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Bust a Myth about Miscarriage

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Fertility Myths

I caused my second miscarriage because I was so stressed out about this pregnancy. I can’t go see a fertility doctor until I have three miscarriages, and everyone says to wait three months before I try again. There’s nothing I can do because most miscarriages are unexplained, but I know if I have another one, I am not very likely to ever have a successful pregnancy.

Fertility Facts

Miscarriage refers to the loss of pregnancy that occurs during the first 20 weeks of pregnancy. Miscarriage is more common than many women may think. Studies reveal that anywhere from 10 to 25 percent of all clinically recognized pregnancies end in miscarriage.

A second miscarriage, however, is not as common. According to Joseph A. Hill, M.D., a reproductive endocrinologist with Fertility Centers of New England, recurrent pregnancy loss is defined as two or more pregnancy losses prior to 20 weeks, and it occurs in approximately 1 percent of pregnancies. “Evaluation after recurrent pregnancy loss should commence after two losses,” he says. “Once a normal period has occurred following a miscarriage, the couple can resume trying to conceive, but they should seek help after two losses to determine potential causality.”

It’s a myth that most miscarriages are unexplained, says Dr. Hill. “This is not true, as the majority of losses are chromosomally abnormal. This may be hard to prove using conventional karyotype analysis, but newer techniques using CGH (comparative genomic hybridization) or FISH (fluorescent in situ hybridization) have found the incidence of chromosomal abnormalities may be as high as 70 percent.”

Most chromosomal abnormalities in early pregnancy losses arise spontaneously because of non-disjunction (the failure of chromosome pairs to separate properly during cell division) or because of other genetic errors in the egg, the sperm or in the early embryo.

To follow are other factors that have been linked to miscarriage.

    Age. Older women who conceive are more likely than younger women to experience a miscarriage, since they are more likely to conceive embryos with chromosomal abnormalities. Women under the age of 35 have about a 15 percent chance of a miscarriage, and women between 35 and 45 have a 20 to 35 percent chance of miscarriage. Women over the age of 45 have around a 50 percent chance of miscarriage.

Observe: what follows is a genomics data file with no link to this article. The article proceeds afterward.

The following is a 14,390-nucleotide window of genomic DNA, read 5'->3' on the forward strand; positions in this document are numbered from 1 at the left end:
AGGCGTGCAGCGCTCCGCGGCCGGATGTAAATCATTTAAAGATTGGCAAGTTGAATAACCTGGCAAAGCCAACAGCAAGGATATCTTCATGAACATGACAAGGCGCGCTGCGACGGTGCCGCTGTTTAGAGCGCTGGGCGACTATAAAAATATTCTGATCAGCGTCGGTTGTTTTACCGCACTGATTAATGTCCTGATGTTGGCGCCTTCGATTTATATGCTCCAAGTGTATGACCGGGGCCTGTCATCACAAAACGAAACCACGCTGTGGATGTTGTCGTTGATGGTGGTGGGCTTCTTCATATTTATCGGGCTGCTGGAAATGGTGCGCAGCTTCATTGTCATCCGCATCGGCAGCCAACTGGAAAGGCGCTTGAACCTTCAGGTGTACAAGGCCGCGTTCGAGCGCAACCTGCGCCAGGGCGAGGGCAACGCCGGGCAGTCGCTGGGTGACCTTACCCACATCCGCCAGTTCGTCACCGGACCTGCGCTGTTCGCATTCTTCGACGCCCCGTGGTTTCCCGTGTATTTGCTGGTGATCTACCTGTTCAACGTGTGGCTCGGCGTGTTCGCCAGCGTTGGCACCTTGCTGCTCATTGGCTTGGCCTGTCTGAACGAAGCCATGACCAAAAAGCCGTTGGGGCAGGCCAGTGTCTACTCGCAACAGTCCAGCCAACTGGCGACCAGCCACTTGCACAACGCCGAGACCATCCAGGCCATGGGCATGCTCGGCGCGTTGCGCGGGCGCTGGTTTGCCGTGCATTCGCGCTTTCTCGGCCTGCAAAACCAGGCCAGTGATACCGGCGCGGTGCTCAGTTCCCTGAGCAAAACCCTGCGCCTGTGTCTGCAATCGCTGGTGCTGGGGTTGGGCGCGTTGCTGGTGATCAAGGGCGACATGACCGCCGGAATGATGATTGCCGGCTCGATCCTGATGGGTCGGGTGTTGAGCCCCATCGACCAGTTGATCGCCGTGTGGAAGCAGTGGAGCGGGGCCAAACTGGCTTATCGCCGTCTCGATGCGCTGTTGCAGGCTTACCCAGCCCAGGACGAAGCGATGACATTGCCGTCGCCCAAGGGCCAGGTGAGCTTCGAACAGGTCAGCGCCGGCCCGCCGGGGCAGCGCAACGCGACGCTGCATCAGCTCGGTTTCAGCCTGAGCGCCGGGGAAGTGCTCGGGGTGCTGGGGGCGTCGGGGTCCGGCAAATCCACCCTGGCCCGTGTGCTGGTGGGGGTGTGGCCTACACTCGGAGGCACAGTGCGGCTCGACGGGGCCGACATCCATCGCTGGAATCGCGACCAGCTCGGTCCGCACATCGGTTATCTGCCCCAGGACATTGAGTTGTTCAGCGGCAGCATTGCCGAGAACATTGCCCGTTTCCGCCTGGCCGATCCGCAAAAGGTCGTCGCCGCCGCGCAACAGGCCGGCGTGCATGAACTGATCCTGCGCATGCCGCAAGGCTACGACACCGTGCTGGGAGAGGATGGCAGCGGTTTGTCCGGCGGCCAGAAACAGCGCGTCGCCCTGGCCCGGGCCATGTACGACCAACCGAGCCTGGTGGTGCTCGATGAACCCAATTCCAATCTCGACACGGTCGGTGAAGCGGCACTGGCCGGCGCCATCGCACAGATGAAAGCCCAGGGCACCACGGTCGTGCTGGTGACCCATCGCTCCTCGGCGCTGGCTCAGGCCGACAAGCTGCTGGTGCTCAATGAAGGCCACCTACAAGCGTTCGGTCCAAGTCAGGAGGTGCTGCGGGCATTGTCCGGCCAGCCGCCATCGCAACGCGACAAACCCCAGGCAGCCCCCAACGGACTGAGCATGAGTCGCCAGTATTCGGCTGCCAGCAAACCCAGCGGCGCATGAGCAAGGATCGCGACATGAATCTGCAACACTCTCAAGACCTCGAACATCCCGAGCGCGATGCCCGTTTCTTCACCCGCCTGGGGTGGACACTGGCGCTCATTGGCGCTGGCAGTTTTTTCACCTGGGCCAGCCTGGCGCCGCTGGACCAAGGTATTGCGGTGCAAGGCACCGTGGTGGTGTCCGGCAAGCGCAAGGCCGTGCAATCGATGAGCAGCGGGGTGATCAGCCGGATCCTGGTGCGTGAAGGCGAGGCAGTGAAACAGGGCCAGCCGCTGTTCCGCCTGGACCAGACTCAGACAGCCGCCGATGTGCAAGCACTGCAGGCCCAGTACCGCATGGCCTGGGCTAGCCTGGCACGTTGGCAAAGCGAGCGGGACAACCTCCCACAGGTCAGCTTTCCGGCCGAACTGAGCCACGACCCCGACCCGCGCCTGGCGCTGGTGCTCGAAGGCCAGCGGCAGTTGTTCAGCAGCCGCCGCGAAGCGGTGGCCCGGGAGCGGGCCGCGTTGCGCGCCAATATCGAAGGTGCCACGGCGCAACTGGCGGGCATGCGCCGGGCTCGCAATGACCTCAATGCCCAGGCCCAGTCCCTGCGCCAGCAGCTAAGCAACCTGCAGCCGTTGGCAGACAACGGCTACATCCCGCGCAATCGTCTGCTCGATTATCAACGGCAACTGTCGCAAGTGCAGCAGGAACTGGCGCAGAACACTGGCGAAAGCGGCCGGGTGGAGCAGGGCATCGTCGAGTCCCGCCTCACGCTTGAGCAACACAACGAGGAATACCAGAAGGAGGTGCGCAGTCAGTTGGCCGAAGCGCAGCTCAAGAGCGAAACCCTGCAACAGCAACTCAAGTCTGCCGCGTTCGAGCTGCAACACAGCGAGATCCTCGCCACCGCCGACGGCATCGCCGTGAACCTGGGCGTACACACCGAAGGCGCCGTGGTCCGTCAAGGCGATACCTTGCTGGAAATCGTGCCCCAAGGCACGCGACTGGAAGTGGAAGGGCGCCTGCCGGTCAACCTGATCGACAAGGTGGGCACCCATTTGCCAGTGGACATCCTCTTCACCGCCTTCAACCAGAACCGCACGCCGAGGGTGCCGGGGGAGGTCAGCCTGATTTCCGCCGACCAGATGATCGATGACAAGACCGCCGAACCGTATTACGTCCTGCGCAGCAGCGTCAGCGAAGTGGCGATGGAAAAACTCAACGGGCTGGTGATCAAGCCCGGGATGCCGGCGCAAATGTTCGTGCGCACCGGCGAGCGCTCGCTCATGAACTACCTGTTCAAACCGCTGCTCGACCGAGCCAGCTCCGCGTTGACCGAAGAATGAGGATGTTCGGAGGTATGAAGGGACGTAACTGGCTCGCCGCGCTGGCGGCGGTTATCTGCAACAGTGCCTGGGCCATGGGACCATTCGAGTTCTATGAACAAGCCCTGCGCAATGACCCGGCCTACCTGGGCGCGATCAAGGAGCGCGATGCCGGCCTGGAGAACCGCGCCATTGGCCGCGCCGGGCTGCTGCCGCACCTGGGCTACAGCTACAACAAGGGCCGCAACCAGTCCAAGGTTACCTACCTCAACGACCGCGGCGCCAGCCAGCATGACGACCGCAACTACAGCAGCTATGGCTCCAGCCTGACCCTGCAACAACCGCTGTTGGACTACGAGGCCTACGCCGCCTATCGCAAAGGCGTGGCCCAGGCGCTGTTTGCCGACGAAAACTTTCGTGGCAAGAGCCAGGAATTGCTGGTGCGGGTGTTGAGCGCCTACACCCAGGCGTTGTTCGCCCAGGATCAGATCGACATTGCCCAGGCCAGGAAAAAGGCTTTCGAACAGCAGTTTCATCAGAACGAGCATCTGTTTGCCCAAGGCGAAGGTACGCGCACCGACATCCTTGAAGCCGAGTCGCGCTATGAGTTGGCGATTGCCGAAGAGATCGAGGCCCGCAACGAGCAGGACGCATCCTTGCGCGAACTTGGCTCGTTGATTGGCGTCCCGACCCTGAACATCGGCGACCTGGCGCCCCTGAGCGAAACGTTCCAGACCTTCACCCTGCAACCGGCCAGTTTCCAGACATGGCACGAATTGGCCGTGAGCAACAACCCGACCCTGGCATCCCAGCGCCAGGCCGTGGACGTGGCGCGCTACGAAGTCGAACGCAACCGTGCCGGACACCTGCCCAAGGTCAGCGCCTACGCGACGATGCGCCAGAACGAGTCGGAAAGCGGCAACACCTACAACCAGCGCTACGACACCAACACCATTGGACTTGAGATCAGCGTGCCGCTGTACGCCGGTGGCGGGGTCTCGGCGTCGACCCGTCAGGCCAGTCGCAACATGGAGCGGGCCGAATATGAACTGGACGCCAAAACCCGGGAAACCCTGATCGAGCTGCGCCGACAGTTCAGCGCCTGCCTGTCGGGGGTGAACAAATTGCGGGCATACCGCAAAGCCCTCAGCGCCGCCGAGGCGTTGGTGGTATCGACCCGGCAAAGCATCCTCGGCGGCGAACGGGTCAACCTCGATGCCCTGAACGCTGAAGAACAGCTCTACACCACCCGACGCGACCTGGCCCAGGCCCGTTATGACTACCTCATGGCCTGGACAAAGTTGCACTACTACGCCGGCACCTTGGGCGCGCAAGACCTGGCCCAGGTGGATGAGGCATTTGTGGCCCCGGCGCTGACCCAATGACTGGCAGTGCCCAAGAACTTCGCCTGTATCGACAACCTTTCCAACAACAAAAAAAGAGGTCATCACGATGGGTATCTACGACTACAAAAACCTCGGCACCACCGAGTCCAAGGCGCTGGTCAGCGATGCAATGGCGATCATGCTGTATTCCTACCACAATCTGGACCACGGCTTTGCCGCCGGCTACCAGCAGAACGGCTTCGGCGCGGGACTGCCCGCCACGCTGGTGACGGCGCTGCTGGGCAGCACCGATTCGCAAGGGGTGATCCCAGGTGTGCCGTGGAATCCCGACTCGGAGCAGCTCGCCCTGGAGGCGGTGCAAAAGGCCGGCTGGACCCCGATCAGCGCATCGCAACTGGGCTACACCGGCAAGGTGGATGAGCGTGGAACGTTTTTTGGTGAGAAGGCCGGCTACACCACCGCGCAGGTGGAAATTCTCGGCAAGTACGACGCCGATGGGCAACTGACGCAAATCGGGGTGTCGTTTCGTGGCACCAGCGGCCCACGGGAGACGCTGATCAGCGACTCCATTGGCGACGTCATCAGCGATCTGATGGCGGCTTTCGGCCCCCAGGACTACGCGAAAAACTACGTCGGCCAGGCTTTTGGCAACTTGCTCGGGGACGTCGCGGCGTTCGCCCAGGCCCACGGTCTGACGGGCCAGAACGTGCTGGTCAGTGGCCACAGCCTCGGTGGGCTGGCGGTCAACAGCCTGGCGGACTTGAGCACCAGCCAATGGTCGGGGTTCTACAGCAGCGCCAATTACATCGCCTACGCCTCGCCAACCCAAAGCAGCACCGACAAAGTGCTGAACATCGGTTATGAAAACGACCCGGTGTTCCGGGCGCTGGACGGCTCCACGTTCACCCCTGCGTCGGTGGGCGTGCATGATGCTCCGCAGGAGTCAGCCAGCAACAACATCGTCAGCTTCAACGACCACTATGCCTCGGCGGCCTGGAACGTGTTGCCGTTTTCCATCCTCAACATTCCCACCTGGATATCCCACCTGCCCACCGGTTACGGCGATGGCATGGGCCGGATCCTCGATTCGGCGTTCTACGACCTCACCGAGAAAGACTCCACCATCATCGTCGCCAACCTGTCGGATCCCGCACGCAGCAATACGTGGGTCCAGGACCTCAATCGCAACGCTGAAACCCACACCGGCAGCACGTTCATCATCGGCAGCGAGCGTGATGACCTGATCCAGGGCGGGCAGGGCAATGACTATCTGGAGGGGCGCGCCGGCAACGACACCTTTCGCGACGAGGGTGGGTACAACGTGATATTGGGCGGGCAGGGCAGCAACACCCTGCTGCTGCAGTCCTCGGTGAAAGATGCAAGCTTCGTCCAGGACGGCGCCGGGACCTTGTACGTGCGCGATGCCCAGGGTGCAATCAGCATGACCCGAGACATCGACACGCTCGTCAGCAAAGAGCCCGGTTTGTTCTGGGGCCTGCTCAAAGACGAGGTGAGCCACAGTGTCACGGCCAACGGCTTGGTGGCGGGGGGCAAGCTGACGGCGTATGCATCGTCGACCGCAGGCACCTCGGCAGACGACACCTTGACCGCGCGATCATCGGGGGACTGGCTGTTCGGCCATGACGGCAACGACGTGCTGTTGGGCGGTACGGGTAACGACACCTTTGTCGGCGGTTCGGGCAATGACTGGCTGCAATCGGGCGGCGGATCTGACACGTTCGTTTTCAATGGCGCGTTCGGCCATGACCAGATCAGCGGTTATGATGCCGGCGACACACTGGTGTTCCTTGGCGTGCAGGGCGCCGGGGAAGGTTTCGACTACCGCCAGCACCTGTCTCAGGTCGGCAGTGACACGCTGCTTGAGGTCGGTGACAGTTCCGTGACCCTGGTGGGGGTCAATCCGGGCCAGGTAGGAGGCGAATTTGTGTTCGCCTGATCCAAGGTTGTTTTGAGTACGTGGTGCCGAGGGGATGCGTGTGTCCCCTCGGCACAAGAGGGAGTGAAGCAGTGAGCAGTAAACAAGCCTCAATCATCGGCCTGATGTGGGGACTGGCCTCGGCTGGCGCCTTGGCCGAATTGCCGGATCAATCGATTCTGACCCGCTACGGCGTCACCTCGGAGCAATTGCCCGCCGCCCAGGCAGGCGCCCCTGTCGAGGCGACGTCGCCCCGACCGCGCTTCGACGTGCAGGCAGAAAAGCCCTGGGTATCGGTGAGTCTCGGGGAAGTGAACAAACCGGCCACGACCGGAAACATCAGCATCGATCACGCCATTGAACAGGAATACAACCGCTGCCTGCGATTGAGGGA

Lifestyle Factors. There are certain lifestyle factors that may make you more likely to suffer a miscarriage, including:

    • Alcohol: Drinking three or more alcoholic drinks per week is associated with a higher rate of miscarriage.
    • Smoking: Smoking cigarettes is associated with both infertility and miscarriage. According to the American Society for Reproductive Medicine (ASRM), female smokers who are using IVF have higher rates of miscarriage. The effects of smoking are also more pronounced in older patients.
    • Caffeine: Consuming caffeine during pregnancy is also related to miscarriage, especially in early trimester pregnancies. A 2008 study by the Kaiser Permanente Division of Research found that women who consumed 200 mg or more caffeine each day (two or more cups of regular coffee) were twice as likely to have a miscarriage as women who consumed no caffeine. Women who consumed less than 200 mg of caffeine a day had a 40 percent increased risk.

    Previous Miscarriage . Having two or more miscarriages places women at a slightly greater risk of having another miscarriage. Studies from large samples of pregnant women show that if a woman has had two miscarriages, her chance of having a third is 20 percent. For women who have had four previous miscarriages, her chance of having a fifth is 40 percent.

    Thrombophilia. Thrombophilia is a disorder that involves a genetic predisposition to form harmful blood clots, which can lead to stroke or heart attack. Thrombophilia can cause clotting of blood vessels in the placenta, which makes it difficult or impossible for the fetus to receive an adequate blood supply and can result in a miscarriage. Thrombophilia most commonly causes miscarriage in the second and third trimesters of pregnancy, and rarely causes miscarriage in the first 10 weeks of gestation.

    Uterine Abnormalities. Abnormalities of the uterus cause about 10 to 15 percent of recurrent miscarriages. These uterine abnormalities include an abnormally shaped uterus or divided uterus, uterine fibroids, or uterine scars. Uterine abnormalities can cause miscarriage by limiting the growth of the fetus or restricting its blood flow. Women with fibroids that may be affecting their fertility can receive a treatment called a myomectomy, which removes the fibroids but preserves the uterus.

    Other Risk Factors. Other risk factors that may be related to miscarriage include exposure to toxins (radiation, lead, mercury, cleaning solvents, and pesticides), poorly controlled diabetes, obesity, hormonal problems, certain infections, and certain invasive tests.

A miscarriage is a shock and a traumatic experience. But having one or more miscarriages does not mean that you will never be able to have a healthy term pregnancy. “One of the biggest myths about miscarriages is that once you have had several losses, you are unlikely to have an eventual success,” Dr. Hill says. “This is not true as based on epidemiological studies. Even after four miscarriages, the chance of a healthy baby is approximately 60 percent.”